UK’s digital regulator will fine tech giants for spreading ‘harmful content’ online

Draft proposals will see senior managers face criminal liability, while ISPs could block some services entirely

Image of social media apps on a smartphone screen

The government will establish a statutory regulator with powers to punish internet giants as part of new measures to crack down on the spread of harmful and extremist content online.

Tech companies and social media platforms will be compelled to abide by a 'duty of care' at the behest of a digital regulator, according to draft proposals, to rival Ofcom and the Information Commissioner's Office (ICO).

The government's long-awaited 'Online Harms' white paper, released today, has also set out a regulatory framework that hands this proposed body the power to levy fines against companies for breaching standards. Senior managers will also be subject to these fines and held liable in a criminal context.

In extreme cases, the regulator will also disrupt offending companies' business operations, and order internet service providers (ISPs) to block non-compliant platforms or apps entirely from UK markets as a last resort.

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"The era of self-regulation for online companies is over. Voluntary actions from industry to tackle online harms have not been applied consistently or gone far enough," said the government's digital secretary Jeremy Wright.

"Tech can be an incredible force for good and we want the sector to be part of the solution in protecting their users. However, those that fail to do this will face tough action."

Home Secretary Sajid Javid also reinforced the notion that large tech firms have a "moral duty" to protect their younger users from harmful and extremist content.

"Despite our repeated calls to action, harmful and illegal content - including child abuse and terrorism - is still too readily available online," he said. "That is why we are forcing these firms to clean up their act once and for all."

Putting big tech firmly in the government's sights

As to which firms will be subject to these rules, the government cites companies that "allow users to share or discover user-generated content or interact with each other online". This translates to social media platforms, file hosting sites, messaging services, public discussion forums, and search engines.

The government has also hinted it would target the biggest companies first, with the regulator's initial 'risk-based' focus hitting companies that pose the clearest risk of harm to users. This will either be due to the scale of the platforms, or issues with online content that have already been identified.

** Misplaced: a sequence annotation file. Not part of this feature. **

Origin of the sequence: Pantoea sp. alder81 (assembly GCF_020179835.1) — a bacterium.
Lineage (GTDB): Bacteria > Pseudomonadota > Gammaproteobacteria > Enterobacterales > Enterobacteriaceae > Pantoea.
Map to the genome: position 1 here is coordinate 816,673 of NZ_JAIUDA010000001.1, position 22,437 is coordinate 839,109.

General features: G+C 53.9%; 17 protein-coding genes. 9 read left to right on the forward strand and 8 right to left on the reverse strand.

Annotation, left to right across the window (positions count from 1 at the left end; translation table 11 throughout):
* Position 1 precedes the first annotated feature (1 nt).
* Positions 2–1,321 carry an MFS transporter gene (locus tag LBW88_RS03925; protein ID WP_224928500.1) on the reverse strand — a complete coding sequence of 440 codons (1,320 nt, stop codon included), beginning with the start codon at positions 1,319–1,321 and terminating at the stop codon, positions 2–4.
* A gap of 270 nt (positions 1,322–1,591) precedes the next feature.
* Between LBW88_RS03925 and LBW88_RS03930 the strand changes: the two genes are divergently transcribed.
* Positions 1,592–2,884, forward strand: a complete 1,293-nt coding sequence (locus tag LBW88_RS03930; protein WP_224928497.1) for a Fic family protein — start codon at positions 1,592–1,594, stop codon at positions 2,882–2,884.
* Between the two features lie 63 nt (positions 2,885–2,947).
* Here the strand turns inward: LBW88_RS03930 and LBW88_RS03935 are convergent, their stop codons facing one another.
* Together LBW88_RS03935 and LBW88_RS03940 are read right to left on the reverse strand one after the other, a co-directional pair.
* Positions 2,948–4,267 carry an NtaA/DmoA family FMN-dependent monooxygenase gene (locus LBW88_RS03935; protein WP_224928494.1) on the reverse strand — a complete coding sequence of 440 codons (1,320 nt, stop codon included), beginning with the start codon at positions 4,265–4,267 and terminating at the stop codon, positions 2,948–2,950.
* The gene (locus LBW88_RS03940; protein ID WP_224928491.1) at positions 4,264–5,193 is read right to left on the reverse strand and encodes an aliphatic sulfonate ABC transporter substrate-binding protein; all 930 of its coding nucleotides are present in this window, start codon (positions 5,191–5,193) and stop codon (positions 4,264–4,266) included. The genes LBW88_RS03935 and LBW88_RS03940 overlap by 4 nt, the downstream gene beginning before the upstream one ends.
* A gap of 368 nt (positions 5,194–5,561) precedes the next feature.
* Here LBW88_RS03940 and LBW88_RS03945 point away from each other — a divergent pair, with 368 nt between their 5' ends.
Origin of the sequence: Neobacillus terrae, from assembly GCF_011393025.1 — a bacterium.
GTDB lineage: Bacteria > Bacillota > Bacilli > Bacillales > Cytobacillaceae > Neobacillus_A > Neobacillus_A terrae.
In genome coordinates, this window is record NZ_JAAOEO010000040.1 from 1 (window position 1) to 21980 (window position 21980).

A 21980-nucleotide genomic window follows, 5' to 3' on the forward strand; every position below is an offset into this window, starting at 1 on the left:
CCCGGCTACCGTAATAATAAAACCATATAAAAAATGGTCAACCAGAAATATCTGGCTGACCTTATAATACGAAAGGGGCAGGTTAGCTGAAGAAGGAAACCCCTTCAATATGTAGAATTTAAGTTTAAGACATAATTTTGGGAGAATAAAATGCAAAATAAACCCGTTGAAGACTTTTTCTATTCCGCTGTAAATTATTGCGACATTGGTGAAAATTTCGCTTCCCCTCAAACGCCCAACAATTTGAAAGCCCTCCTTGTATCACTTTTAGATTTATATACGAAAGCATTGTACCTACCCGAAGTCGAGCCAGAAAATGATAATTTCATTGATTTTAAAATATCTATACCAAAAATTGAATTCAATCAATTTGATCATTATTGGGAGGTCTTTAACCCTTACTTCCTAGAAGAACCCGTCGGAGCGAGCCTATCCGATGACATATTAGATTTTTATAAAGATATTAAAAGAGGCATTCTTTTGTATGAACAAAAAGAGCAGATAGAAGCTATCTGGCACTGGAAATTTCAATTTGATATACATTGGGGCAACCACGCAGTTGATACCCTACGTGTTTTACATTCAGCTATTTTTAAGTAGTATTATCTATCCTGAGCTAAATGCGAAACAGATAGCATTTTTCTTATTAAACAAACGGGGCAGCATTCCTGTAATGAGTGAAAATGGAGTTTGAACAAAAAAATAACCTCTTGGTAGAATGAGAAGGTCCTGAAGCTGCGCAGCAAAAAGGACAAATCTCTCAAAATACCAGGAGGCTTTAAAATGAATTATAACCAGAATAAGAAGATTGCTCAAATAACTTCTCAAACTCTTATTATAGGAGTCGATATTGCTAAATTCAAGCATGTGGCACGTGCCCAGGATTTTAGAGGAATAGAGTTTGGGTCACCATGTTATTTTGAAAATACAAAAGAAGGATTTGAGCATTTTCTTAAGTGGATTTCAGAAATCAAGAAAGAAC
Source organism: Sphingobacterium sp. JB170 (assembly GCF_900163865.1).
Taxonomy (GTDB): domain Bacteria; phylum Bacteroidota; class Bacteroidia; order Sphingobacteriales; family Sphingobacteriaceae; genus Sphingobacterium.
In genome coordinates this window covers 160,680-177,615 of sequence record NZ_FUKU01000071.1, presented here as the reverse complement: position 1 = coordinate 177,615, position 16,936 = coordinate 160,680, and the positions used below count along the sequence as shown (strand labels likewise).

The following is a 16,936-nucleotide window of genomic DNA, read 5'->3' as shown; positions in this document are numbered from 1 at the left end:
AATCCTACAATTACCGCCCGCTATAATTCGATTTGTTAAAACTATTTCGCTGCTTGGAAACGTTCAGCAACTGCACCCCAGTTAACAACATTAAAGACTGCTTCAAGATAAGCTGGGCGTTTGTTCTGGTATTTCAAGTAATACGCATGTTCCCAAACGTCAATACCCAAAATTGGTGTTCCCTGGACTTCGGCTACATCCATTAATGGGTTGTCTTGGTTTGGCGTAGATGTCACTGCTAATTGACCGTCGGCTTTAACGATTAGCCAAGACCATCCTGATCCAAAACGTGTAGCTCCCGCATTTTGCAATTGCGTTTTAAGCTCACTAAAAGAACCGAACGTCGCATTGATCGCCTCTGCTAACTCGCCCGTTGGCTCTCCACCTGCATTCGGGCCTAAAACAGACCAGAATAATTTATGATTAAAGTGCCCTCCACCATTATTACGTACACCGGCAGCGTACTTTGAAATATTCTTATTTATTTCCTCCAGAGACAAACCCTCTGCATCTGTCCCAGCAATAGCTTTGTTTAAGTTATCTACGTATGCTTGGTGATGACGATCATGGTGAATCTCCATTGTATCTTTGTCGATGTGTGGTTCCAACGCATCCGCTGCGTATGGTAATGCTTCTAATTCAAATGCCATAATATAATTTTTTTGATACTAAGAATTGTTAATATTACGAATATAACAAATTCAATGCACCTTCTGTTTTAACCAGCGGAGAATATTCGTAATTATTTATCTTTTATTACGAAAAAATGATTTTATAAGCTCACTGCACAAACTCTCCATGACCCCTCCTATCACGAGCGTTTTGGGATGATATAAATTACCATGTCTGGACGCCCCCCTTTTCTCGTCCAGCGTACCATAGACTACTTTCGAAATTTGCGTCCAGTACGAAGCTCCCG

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Powers will span issuing notices to companies for breaching standards, to "substantial" fines for failures to remove harmful or extremist content. The scale of these fines, however, have not been defined. Senior managers, too, will be individually subject to regulatory action if found to have led their companies to breach standards.

Underpinning the regulations will be a duty of care and several codes of practice. These latter documents are particularly relevant to minimising the spread of disinformation, and extremist content online. A 'safety by design' framework too will inform developers when they create any new digital products or services from scratch.

The white paper insists that any action taken will be proportionate and designed not to stifle innovation in the digital economy. Legislative action, therefore, will be coupled with measures to promote 'tech safety', for example, as well as digital literacy to empower users to manage their own online activity and the risks this involves.

The overall package of measures, however, has been branded by critics as too "vague". Although the trade organisation techUK, for instance, said the measures were a "significant step forward", this vision will not be achieved if difficult problems are trade-offs are ignored.

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"A regulator, whether new or existing, will not thank anyone for being handed a vague remit," said techUK's head of policy Vinous Ali.

"It is vital that the Government is clear about what it wants to achieve and the trade-offs necessary to do it. That means providing clear definitions of online harms and setting out how difficult boundary issues should be addressed."

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The information commissioner Elizabeth Denham, meanwhile, said the need for these proposals reflected users' growing mistrust of online services.

"People want to use these services, they appreciate the value of them, but they're increasingly questioning how much control they have of what they see, and how their information is used," said Denham. 

"That relationship needs repairing, and regulation can help that. If we get this right, we can protect people online while embracing the opportunities of digital innovation."

How these plans compare against other ideas

These proposals jointly-devised between the Home Office and the Department for Digital Culture Media and Sport (DCMS) have been several months in the making. Although the plans are subject to change, they set out for the first time how the government intends to reign in the worst tendencies of internet giants like Facebook and Google.

Ideas such as an internet regulator and a statutory 'duty of care' have been explored extensively by a chorus of policymakers, including the Labour opposition, the House of Lords' communications committee, and the DCMS select committee.

But the government's white paper sets out how such measures could translate into legislation, and what this means for many companies subject to these rules. However, there are a handful of differences between what organisations such as the DCMS select committee are proposing, and what the government is.